By David Springall CTO of Yospace, and Yu Ishikawa, sales manager of ITOCHU Cable Systems
Japanese TV audiences are entering a golden period for live sports, starting with the World Athletic games this summer and the football World Cup next year, then the Japan-hosted 2019 Rugby World Cup and the Tokyo Summer Games in 2020. These events will no doubt drive a surge in the availability of live streaming services, driven not only by audience demand but also by the fact that Dynamic Ad Insertion (“DAI”) is transforming the online revenue opportunity for broadcasters.
In this article, we’ll look at the development of DAI in Europe: why advertising opened up in live channels is proving to be more valuable than across any other broadcast medium; and what this means for the future of television in Japan.
First of all, it is important to explain what we mean by dynamic ad insertion. For live streaming, it is the ability to deliver user-targeted advertising, with accurate cross-platform tracking, in a way that is seamless and frame-accurate for the viewer. Advertisement breaks from the original broadcast feed are replaced so smoothly that the viewer cannot tell a change has been made. In other words, ad breaks perfectly replicate the smoothness of TV.
It is because of this likeness to TV that dynamic ad insertion in live streaming has proved so popular with European broadcasters: viewers have been watching live TV with ad breaks every 10-15 minutes for decades. The online experience maintains this familiarity but benefits from advanced targeting and real-time ad tracking. We’ve seen viewers in Europe respond extremely well to this combination, with average view-through rates of advertisements typically over 95%.
The revenue opportunity becomes particularly potent for broadcasters with major sporting rights. At Yospace, we see an average viewing duration of 30 minutes per live stream, and more during a major sporting event. Our data shows that this equates to at least 12 previously unavailable ad spots being opened up per viewing session.
Across Europe last year, there was an eight-fold increase in available, addressable ad inventory created by performing DAI into live streaming. Japan is yet to deploy DAI in live channels at scale, but this will change in the next 12 months or so. With such large TV audiences, the untapped revenue potential is huge. And with two of the world’s biggest sporting events coming to Japan in the next few years, Rugby World Cup and Summer Games, the time is right.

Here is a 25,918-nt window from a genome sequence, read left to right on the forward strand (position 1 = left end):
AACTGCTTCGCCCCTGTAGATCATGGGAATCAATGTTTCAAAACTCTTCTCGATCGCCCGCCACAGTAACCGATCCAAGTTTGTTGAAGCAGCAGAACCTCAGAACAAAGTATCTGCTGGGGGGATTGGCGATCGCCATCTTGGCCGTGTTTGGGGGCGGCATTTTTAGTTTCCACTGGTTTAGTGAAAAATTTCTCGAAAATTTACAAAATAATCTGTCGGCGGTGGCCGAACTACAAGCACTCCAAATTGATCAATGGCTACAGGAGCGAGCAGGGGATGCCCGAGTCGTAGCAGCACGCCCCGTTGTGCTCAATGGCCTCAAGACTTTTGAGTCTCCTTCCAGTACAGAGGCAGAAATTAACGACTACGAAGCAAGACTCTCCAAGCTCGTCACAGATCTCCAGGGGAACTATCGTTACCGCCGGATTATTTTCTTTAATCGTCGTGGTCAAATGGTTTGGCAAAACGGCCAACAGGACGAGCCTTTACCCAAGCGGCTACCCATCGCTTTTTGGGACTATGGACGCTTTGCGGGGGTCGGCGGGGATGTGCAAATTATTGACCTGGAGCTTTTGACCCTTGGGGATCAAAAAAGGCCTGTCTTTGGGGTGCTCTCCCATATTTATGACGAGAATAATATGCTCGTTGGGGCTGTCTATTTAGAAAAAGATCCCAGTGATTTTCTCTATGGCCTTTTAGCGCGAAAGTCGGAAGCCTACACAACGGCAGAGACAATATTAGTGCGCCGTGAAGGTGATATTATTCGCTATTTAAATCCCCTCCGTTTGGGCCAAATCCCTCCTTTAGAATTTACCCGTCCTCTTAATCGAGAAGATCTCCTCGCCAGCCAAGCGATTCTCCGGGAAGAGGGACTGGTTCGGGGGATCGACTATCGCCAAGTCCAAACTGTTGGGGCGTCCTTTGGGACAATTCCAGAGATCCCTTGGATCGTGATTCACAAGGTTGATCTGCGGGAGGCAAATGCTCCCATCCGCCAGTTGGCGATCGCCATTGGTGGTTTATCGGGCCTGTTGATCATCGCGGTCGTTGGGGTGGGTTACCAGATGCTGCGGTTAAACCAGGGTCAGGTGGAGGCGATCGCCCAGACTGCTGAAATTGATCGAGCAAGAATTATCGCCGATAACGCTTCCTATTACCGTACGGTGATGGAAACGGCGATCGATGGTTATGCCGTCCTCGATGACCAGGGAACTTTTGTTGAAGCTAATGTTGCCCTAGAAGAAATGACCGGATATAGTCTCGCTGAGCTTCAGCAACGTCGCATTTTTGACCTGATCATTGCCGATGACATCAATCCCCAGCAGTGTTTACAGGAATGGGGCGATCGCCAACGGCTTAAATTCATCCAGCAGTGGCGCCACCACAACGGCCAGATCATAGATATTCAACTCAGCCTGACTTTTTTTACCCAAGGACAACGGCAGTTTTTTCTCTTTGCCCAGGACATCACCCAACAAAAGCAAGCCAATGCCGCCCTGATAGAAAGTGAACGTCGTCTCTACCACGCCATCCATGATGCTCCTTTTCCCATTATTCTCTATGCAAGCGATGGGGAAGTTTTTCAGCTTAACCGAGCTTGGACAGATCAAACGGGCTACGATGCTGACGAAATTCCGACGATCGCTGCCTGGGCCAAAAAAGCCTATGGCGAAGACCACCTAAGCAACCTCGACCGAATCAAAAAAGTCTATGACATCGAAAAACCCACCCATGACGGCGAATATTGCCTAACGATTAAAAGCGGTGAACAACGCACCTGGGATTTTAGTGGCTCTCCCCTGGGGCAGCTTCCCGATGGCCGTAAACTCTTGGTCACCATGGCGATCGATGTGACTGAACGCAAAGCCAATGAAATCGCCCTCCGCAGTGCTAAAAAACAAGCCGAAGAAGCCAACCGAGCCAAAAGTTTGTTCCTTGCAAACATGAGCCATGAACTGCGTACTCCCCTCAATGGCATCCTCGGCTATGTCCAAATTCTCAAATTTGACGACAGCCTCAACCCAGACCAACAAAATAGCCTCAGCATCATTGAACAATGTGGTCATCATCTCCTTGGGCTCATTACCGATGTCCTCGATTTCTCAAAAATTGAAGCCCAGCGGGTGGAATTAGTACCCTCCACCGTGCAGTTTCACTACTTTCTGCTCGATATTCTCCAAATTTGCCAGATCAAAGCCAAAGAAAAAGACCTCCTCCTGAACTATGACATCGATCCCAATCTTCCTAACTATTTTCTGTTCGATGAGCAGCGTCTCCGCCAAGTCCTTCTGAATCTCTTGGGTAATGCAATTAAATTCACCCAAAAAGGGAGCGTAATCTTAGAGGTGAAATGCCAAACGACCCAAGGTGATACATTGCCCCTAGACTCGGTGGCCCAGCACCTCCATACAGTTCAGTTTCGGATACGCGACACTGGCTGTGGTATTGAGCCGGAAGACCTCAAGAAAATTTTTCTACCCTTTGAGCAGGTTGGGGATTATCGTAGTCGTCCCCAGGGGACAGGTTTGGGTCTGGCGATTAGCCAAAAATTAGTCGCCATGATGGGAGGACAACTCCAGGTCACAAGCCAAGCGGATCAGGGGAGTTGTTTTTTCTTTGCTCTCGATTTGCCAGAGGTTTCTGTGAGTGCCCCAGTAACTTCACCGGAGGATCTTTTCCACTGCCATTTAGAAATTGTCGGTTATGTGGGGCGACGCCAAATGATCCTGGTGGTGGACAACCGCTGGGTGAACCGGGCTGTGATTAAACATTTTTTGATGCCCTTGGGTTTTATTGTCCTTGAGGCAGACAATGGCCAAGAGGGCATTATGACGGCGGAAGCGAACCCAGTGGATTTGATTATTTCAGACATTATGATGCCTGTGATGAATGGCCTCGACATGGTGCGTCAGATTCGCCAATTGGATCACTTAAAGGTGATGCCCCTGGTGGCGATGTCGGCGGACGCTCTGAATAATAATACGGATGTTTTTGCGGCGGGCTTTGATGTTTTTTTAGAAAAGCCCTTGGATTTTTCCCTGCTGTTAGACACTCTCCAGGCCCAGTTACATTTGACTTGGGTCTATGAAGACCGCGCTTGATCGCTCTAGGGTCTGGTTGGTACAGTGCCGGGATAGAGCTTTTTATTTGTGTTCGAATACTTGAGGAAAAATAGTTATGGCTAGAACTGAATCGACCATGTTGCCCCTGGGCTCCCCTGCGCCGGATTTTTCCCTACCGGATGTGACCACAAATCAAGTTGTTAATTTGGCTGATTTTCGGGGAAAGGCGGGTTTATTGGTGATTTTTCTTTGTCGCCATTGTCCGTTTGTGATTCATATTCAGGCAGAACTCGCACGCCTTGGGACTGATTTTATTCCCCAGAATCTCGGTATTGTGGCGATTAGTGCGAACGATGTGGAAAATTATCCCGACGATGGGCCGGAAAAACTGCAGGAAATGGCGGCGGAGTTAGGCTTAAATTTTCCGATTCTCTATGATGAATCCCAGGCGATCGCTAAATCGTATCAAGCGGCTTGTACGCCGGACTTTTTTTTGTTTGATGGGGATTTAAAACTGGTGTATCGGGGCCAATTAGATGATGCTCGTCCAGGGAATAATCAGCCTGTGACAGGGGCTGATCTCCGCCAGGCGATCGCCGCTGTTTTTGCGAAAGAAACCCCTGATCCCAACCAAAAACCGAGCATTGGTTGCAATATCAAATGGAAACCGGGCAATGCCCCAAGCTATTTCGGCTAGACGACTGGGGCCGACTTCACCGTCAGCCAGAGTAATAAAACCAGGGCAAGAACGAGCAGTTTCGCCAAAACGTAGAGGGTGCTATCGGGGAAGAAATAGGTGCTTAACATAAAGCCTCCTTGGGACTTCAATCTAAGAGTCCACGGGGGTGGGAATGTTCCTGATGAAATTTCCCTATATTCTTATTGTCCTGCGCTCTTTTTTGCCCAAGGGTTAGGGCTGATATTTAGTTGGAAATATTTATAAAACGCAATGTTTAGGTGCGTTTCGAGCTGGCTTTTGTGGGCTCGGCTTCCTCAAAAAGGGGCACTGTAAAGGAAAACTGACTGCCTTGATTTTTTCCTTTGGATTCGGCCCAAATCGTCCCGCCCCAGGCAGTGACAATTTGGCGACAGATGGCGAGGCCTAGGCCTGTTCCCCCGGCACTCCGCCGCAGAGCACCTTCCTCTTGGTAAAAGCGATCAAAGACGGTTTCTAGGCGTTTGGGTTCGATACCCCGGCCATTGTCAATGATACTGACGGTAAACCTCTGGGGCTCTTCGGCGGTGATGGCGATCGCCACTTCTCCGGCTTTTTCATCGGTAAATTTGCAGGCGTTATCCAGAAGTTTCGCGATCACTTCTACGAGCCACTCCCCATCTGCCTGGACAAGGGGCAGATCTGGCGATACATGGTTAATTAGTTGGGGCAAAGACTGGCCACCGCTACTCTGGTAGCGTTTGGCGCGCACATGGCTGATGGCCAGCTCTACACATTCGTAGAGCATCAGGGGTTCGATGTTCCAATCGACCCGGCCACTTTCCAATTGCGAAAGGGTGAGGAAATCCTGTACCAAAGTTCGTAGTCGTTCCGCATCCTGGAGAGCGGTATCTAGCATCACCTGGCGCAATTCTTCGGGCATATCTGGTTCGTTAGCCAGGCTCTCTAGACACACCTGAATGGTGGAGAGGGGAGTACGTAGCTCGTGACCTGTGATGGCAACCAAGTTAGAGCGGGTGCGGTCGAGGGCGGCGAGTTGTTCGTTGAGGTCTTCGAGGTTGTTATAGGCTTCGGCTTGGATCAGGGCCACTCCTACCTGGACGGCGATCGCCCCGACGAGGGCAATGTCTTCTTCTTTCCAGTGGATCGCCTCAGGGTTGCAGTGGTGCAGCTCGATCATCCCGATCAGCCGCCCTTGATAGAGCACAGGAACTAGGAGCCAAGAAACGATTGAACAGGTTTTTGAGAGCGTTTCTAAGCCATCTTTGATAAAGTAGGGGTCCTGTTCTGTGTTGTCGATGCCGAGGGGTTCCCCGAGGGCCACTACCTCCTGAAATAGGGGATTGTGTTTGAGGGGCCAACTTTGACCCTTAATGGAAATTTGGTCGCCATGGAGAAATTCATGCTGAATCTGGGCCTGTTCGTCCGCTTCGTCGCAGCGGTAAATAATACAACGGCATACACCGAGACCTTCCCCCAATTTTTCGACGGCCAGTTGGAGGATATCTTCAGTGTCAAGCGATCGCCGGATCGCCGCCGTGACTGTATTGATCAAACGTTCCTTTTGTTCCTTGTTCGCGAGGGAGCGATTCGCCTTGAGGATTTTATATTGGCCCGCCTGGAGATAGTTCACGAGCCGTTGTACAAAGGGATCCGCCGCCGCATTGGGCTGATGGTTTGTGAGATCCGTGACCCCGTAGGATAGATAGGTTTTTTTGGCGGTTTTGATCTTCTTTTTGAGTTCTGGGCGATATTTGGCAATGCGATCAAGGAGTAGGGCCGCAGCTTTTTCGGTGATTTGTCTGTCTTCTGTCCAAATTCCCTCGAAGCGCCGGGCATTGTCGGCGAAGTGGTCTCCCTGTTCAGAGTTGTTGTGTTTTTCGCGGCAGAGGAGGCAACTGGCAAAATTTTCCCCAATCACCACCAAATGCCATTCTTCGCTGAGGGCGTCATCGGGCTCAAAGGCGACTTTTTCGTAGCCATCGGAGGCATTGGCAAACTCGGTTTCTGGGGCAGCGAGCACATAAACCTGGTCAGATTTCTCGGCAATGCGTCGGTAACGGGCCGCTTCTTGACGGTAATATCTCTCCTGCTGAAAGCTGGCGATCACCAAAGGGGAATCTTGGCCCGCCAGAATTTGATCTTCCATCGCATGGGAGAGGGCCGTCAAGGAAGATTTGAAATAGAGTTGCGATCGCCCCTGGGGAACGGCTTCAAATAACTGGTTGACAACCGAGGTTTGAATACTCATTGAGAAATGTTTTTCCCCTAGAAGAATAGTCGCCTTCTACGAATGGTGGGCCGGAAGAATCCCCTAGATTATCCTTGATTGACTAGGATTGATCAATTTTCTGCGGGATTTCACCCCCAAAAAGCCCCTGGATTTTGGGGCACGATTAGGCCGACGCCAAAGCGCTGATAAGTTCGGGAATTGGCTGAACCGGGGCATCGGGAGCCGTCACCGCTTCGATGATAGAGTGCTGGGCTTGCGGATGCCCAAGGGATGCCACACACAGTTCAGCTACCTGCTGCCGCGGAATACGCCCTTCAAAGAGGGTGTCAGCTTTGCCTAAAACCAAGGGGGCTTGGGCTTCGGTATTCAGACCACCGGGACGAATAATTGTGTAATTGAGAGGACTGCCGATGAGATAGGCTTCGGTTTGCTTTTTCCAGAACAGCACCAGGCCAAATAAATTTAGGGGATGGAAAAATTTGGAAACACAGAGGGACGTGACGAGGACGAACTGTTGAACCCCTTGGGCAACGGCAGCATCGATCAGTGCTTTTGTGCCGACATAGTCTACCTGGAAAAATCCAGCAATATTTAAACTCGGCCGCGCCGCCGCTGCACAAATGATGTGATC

Beyond sports, there is a substantial business case for using DAI long term. Over 60% of Yospace’s customers initially launched DAI for a major sports tournament. After the events, everyone kept it switched on, “24/7”, for day-today TV.
It’s not just the business case that needs consideration. The implementation needs addressing too, and for a long time there have been discussions over the benefit of client-side versus server-side ad stitching.
But when it comes to over-the-top (OTT), almost every broadcaster in Europe has chosen server-side. There are a number of reasons.
First is user experience: a well-implemented server-side solution is seamless and frame-accurate, with no disruption at all for viewers. In Yospace’s case, the advertising copy is conditioned to exactly match the content stream, resulting in a true TV-like experience for the viewer. Client-side stitching tends to lack the central control for the conditioning of advertising which introduces risk in terms of brand damage due to poor quality or inappropriate advertising being presented to the user. Client-side implementations tend to introduce buffering while the player loads ad content, which is hugely disruptive for the viewer, especially on a live channel.
Second is the minimal amount of maintenance required, due to the fact that a single stream, with ads already stitched in, can be delivered across multiple platforms/devices without complex changes to the software running on those devices. This is particularly good news for broadcasters’ app development teams who are constantly challenged in maintaining applications across a broad spectrum of devices. The server-side DAI technology acts as ‘middleware’ between the applications and the ad tech ecosystem, which is evolving rapidly. This approach provides broadcasters with the ability to take advantage of the rate of change with the way that online video advertising is bought and sold.
Third, server-side significantly reduces the threat of ad blockers. Ad blockers operate by blocking calls to known ad servers. Because ads are stitched in before the stream reaches the player, ad blockers do not see the ad call and therefore do not block the ad. Server-side stitching is supplemented by server-side impression beacons, which ensure accurate reporting of ad views across multiple platforms/devices.
Realistically, server-side is the only approach that works for DAI into live television viewed online, and the benefits are substantial. Broadcasters are able to combine an excellent and trusted user experience with the greatest benefits of digital advertising: targeting and analytics. This is an incredibly potent combination, especially when tested against premium live sport. With such a wealth of top-level sporting events on the horizon, Japanese broadcasters have a lot to look forward to.
This is an exciting period for online broadcasting, especially for Japan as it enters a golden period of sport. The most exciting thing is that the journey has only just begun.